In our web application project we are required to establish MF authentication with combination of memorised secret token (password) and Out of Bound token. Earlier we were planning to implement SMS for token delivery mechanism. But recent recommendation of NIST puts it in RESTRICTED category so this seems risky at the moment for two reasons:

  1. As it is in RESTRICTED category, multiple support activities (like risk analysis, methods for situations like phone number portability, device change etc.) needs to be performed for successful compliance with any standard which adapts this framework. NIST says "Use of the PSTN for out-of-band verification is RESTRICTED as described in this section and in Section 5.2.10..."
  2. Even if we implement it with cautions, NIST can mark it "forbidden" in near future (they have also mentioned it in paper). So in that case, complete change in method and implementation would be required. Which will definitely cause re-work.

So my problem revolves around these two questions:

  1. What can be used as an alternative?
  2. OOB token are generally supposed to work on a different band. If we use anything that works on web browser like GAuth would it be OK? In first impression everything (web application and authentication token application) seems to be working on same band.

RSA token are definitely a solution but it is not feasible for us to provide token for thousands of users.

Authenticator app (TOTP) also seems to be a solution but is it the only one? And if it is, what should be taken care of in order to maintain and justify OOB clause?

Please let me know if there is some different interpretation of NIST recommendations or any other aspect?

  • 1
    I recently had a similar requirement and found this document very helpful: – Chri3 Nov 8 '17 at 10:55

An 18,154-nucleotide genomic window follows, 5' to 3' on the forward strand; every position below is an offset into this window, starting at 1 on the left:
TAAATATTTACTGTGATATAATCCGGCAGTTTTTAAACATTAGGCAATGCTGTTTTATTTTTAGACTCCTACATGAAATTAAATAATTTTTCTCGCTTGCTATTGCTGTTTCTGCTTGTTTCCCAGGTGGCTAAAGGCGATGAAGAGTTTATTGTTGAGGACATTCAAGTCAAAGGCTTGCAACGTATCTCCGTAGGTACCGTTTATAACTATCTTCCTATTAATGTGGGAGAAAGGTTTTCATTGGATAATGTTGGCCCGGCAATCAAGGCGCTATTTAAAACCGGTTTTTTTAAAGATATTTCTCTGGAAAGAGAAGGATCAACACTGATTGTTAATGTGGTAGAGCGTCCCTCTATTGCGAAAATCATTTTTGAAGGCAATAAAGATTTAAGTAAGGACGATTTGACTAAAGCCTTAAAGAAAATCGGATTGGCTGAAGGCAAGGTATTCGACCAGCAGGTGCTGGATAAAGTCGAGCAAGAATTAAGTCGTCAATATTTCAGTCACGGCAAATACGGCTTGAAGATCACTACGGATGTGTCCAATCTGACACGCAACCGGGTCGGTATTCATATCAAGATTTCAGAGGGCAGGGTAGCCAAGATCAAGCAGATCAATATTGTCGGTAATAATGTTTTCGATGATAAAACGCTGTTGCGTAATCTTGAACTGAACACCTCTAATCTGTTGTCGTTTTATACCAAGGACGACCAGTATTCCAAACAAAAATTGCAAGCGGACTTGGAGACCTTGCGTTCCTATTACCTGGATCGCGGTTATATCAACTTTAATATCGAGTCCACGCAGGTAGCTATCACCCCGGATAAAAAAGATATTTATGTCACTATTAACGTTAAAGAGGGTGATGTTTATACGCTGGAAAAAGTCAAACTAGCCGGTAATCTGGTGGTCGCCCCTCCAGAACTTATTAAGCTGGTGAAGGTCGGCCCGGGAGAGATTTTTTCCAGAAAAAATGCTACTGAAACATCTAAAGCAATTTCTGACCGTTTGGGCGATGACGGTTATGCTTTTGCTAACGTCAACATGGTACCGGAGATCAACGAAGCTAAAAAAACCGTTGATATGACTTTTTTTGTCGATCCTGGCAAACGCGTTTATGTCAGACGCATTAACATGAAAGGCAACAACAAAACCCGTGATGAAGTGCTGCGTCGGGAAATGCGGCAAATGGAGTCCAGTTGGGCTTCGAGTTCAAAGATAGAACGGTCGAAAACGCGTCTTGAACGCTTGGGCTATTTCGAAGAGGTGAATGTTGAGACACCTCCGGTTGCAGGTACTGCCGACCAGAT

• Thanks for giving time to this Chri3. It explains some things but unfortunately, does not provide a solution to my problem. – Sum Nov 9 '17 at 8:09
  • Personally, I'd go with TOTP. It meets your requirements, is fairly secure (much, much better than just a password), and probably the easiest to implement given that SMS is a bad option. – theoneandonly2 Apr 12 at 5:56

SMS as a second factor is no longer considered secure due to the ease of spoofing and interception of SMS.

For the most secure MFA, you should be using a device that is separate from any service you are accessing. This is increasingly challenging in a world where people are using phones for everything!

Until recently, many government security agencies would not allow you to use software tokens of any kind which also ruled out any app on a phone. Significant improvements in smartphone security (for some platforms at least) have seen recent changes in that stance and authenticator apps are now commonly used.

Other out-of-band one-time authenticators are also used including email and phone. Of course, each have their own issues and to my mind, the authenticator app remains the best option because at least it tends to be more obvious if the device is lost or stolen.

The one caveat that I would add though is for Android devices. Android should not be considered a secure device without careful choice of the hardware and the addition of security tools to harden the OS.

Your Answer


By clicking "Post Your Answer", you acknowledge that you have read our updated terms of service, privacy policy and cookie policy, and that your continued use of the website is subject to these policies.

Not the answer you're looking for? Browse other questions tagged or ask your own question.